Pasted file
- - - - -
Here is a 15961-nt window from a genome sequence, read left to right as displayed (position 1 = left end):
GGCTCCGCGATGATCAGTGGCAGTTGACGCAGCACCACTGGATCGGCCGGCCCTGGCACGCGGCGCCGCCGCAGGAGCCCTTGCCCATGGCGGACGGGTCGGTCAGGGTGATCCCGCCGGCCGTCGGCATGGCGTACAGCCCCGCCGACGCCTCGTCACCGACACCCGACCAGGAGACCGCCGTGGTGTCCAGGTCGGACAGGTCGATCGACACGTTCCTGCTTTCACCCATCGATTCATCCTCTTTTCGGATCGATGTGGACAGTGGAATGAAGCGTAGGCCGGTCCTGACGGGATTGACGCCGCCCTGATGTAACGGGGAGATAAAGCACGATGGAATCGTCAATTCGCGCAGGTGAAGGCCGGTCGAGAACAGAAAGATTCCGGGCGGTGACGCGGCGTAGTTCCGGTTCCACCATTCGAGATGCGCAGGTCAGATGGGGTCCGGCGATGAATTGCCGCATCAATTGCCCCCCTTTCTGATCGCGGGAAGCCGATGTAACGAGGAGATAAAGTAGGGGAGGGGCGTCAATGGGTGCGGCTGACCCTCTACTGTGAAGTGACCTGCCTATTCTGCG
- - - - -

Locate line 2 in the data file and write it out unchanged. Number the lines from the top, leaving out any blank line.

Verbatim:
GGCTCCGCGATGATCAGTGGCAGTTGACGCAGCACCACTGGATCGGCCGGCCCTGGCACGCGGCGCCGCCGCAGGAGCCCTTGCCCATGGCGGACGGGTCGGTCAGGGTGATCCCGCCGGCCGTCGGCATGGCGTACAGCCCCGCCGACGCCTCGTCACCGACACCCGACCAGGAGACCGCCGTGGTGTCCAGGTCGGACAGGTCGATCGACACGTTCCTGCTTTCACCCATCGATTCATCCTCTTTTCGGATCGATGTGGACAGTGGAATGAAGCGTAGGCCGGTCCTGACGGGATTGACGCCGCCCTGATGTAACGGGGAGATAAAGCACGATGGAATCGTCAATTCGCGCAGGTGAAGGCCGGTCGAGAACAGAAAGATTCCGGGCGGTGACGCGGCGTAGTTCCGGTTCCACCATTCGAGATGCGCAGGTCAGATGGGGTCCGGCGATGAATTGCCGCATCAATTGCCCCCCTTTCTGATCGCGGGAAGCCGATGTAACGAGGAGATAAAGTAGGGGAGGGGCGTCAATGGGTGCGGCTGACCCTCTACTGTGAAGTGACCTGCCTATTCTGCG